Achieving this will require a diverse set of skills, and while convergence to a single point of control would seem to be the answer, it doesn’t really address the variety of different specialist skillsets required to deliver such a complex set of controls.
An holistic approach is required with close partnership between all of the security functions. I am sure this will lead to contention for the small number of individuals who are able to demonstrate that they already have both cyber security skills and privacy skills. As there are clearly not enough of these people to go around, we really need to get a lot smarter about recruiting and retaining talent.
If we look at the world of cyber security today, we can extrapolate and get a picture of what the future will likely hold. But this doesn’t have to be. If we look at today’s practices, we can identify a number of opportunities for improvement:
- Avoid qualification creep, identify the minimum qualifications required,
- Review the minimum qualifications for bias and eliminate it,
- Review CVs to include rather than exclude candidates,
- Assemble a diverse interview panel, and
- Retain good candidates through ongoing development.
Look at the problem holistically. Not every job is suited to every person. Get the skills right and there will be lots of diverse candidates to choose from. In short, there is no shortage of talented people, only short-sighted hiring managers.
Adam Bannister, Editor, IFSECGlobal.com
Cybersecurity would have become a hot topic in the physical security sector even without GDPR looming. No longer written off as a separate discipline, data security is now inextricably bound up with security systems that connect to the internet, each other and non-security systems. The 2013 theft of credit card data from US retailer Target via its HVAC system demonstrated the consequences of negligence.
But the GDPR lifts the stakes higher still. Fines for breaches could be up to 79 times greater than those levied under the existing regime. Embedding ‘security by design’ into product development is essential if the industry is to properly protect customers.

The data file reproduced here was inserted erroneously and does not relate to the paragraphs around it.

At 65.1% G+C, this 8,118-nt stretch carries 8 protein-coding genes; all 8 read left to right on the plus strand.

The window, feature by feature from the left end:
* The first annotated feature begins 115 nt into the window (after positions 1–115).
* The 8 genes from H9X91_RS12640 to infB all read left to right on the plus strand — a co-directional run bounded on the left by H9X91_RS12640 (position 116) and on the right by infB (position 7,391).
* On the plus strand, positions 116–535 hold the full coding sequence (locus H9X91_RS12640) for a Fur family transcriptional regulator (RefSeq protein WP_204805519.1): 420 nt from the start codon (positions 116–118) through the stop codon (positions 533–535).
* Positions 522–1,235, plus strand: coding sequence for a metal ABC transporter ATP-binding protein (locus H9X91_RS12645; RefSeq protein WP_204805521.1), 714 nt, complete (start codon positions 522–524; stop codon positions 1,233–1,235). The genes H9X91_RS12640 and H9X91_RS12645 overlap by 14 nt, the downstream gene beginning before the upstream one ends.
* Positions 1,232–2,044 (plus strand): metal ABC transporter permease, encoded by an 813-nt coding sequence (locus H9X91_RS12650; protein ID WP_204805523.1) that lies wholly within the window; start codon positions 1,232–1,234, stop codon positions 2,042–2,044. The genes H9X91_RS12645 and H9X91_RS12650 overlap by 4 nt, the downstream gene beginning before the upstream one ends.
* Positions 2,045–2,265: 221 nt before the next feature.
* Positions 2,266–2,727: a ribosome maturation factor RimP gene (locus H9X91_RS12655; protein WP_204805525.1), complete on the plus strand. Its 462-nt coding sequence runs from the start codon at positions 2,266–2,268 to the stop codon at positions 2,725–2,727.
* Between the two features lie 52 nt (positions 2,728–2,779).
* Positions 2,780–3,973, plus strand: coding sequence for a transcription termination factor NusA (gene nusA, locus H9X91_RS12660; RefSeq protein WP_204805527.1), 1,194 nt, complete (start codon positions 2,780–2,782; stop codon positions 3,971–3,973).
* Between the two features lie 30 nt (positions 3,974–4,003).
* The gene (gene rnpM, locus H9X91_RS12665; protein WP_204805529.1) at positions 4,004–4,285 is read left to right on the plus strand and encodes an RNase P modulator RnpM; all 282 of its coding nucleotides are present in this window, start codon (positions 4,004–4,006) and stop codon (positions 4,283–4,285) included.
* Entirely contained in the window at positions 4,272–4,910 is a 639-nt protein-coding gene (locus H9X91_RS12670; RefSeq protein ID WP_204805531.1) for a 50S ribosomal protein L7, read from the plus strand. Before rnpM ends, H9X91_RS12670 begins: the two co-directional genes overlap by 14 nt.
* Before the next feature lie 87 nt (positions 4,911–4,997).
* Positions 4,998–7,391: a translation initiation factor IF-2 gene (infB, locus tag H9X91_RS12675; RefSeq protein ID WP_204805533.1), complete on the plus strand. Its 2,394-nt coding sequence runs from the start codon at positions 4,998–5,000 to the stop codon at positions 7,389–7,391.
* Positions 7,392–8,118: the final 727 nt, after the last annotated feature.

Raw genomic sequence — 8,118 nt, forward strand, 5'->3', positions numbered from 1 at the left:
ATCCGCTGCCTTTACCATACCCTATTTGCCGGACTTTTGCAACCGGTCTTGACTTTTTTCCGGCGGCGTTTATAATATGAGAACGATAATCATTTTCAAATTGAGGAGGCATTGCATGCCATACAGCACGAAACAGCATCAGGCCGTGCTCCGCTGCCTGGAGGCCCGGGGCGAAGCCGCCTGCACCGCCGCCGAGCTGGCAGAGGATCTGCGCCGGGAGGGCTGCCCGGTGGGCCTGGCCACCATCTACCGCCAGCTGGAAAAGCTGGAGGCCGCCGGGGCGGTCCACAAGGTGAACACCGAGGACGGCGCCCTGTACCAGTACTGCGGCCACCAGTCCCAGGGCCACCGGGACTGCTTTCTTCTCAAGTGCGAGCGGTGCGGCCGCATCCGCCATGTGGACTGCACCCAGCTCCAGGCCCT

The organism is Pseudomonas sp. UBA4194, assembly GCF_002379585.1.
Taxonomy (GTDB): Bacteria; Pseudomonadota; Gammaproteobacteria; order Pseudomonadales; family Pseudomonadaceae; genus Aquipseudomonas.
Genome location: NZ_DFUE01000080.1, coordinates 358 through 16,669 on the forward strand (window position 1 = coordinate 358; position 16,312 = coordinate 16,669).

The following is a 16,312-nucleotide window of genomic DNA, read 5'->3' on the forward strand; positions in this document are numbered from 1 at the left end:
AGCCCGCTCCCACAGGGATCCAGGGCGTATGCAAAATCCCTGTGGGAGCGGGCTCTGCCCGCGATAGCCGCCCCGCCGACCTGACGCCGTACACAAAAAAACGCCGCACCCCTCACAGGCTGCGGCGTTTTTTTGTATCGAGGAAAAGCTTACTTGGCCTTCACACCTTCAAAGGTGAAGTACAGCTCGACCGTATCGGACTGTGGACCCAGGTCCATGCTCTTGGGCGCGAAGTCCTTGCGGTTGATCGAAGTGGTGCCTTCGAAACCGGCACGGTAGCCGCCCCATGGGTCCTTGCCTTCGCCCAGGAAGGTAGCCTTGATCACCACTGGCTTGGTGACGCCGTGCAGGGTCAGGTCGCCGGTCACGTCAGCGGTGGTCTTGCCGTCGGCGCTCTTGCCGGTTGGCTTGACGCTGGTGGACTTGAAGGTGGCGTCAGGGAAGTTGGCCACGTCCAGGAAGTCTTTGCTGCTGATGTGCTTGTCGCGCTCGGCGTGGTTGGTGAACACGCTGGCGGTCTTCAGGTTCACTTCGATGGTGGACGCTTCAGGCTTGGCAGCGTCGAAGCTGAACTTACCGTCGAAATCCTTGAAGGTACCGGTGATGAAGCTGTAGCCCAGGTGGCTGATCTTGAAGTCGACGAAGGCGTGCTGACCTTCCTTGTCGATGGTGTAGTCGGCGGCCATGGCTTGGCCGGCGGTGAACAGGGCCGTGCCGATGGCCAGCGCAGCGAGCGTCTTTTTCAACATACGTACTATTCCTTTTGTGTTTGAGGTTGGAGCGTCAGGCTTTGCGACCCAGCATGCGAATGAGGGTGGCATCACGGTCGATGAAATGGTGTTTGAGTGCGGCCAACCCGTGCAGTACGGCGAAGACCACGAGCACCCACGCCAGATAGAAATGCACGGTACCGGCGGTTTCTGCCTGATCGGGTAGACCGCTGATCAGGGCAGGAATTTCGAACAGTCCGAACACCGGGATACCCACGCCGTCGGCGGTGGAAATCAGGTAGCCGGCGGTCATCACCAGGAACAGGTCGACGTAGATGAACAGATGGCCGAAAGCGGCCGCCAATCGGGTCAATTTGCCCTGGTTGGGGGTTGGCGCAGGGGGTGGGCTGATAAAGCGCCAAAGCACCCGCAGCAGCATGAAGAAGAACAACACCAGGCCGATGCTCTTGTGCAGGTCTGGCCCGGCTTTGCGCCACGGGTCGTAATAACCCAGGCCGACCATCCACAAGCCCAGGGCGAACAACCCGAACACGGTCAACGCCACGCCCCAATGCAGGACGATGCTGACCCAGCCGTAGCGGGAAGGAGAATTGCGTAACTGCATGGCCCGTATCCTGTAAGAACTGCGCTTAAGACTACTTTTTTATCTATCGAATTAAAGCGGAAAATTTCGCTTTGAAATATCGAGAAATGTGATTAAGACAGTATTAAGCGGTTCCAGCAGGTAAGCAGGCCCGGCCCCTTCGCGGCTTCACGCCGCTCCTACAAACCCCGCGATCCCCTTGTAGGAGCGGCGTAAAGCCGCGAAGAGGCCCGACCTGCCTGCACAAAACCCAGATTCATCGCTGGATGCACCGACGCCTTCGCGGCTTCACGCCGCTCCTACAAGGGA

But its customers must protect themselves too. The entire supply chain must abandon the silo-based approach and collaborate more closely in this hyper-connected world.
Expect GDPR to also spur already strong growth in the cloud market too, since delegation to data-storage experts can help organisations meet compliance obligations.
Seldom do I have a conversation with a security professional who doesn’t mention data security – which at least shows that the industry is keenly aware of its primacy.
Sean Kelly, Chief Information Officer, Wilson James
The step change which GDPR will bring to securing data requires an accompanying paradigm shift in data management. The consequence to business realities in 2018 may well result in GDPR negatively impacting wider cybersecurity delivery.
GDPR follows the good data governance concepts espoused by the Information Commissioner and practised by many blue-chip companies. Regrettably, most companies in the UK are smaller and have systems that are not even close to these standards. Data discovery projects alongside the creation of GDPR-compliant systems represent a very considerable expense. Even though GDPR requires data to be stored securely, smaller companies with tight IT budgets will face a stark choice: GDPR compliance or cybersecurity improvements.
In mid-2018, customers, clients, contractors and employees, past and present, will seek to enjoy their new ‘rights’. The novelty of submitting ‘Subject Access Requests’, at no cost, is likely to produce a flurry of activity. The inevitable failure of the unfortunate few to comply in a timely manner will result in well publicised fines, and a subsequent panic of redirected IT resources.
It is the redirection of IT resources toward GDPR administrative processes and away from planned upgrades which will most impact cybersecurity in 2018.